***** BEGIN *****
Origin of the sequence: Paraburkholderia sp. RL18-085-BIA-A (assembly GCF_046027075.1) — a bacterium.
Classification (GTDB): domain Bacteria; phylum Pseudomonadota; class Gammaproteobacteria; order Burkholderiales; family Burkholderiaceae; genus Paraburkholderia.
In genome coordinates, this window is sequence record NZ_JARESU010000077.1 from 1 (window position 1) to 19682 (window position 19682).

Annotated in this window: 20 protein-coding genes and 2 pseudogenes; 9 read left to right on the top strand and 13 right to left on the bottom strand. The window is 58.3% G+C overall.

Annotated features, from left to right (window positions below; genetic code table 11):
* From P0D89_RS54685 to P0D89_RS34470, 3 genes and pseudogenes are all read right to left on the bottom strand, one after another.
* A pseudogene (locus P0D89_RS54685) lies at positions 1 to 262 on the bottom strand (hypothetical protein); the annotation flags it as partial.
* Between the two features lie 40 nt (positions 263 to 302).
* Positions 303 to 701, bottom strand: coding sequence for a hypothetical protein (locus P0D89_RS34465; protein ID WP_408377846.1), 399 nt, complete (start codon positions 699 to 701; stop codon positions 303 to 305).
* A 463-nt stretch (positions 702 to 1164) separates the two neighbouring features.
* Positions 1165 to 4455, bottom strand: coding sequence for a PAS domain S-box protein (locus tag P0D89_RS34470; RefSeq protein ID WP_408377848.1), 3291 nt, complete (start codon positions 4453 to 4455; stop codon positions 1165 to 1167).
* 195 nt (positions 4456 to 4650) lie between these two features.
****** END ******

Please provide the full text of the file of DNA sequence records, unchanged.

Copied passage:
Origin of the sequence: Paraburkholderia sp. RL18-085-BIA-A (assembly GCF_046027075.1) — a bacterium.
Classification (GTDB): domain Bacteria; phylum Pseudomonadota; class Gammaproteobacteria; order Burkholderiales; family Burkholderiaceae; genus Paraburkholderia.
In genome coordinates, this window is sequence record NZ_JARESU010000077.1 from 1 (window position 1) to 19682 (window position 19682).

Annotated in this window: 20 protein-coding genes and 2 pseudogenes; 9 read left to right on the top strand and 13 right to left on the bottom strand. The window is 58.3% G+C overall.

Annotated features, from left to right (window positions below; genetic code table 11):
* From P0D89_RS54685 to P0D89_RS34470, 3 genes and pseudogenes are all read right to left on the bottom strand, one after another.
* A pseudogene (locus P0D89_RS54685) lies at positions 1 to 262 on the bottom strand (hypothetical protein); the annotation flags it as partial.
* Between the two features lie 40 nt (positions 263 to 302).
* Positions 303 to 701, bottom strand: coding sequence for a hypothetical protein (locus P0D89_RS34465; protein ID WP_408377846.1), 399 nt, complete (start codon positions 699 to 701; stop codon positions 303 to 305).
* A 463-nt stretch (positions 702 to 1164) separates the two neighbouring features.
* Positions 1165 to 4455, bottom strand: coding sequence for a PAS domain S-box protein (locus tag P0D89_RS34470; RefSeq protein ID WP_408377848.1), 3291 nt, complete (start codon positions 4453 to 4455; stop codon positions 1165 to 1167).
* 195 nt (positions 4456 to 4650) lie between these two features.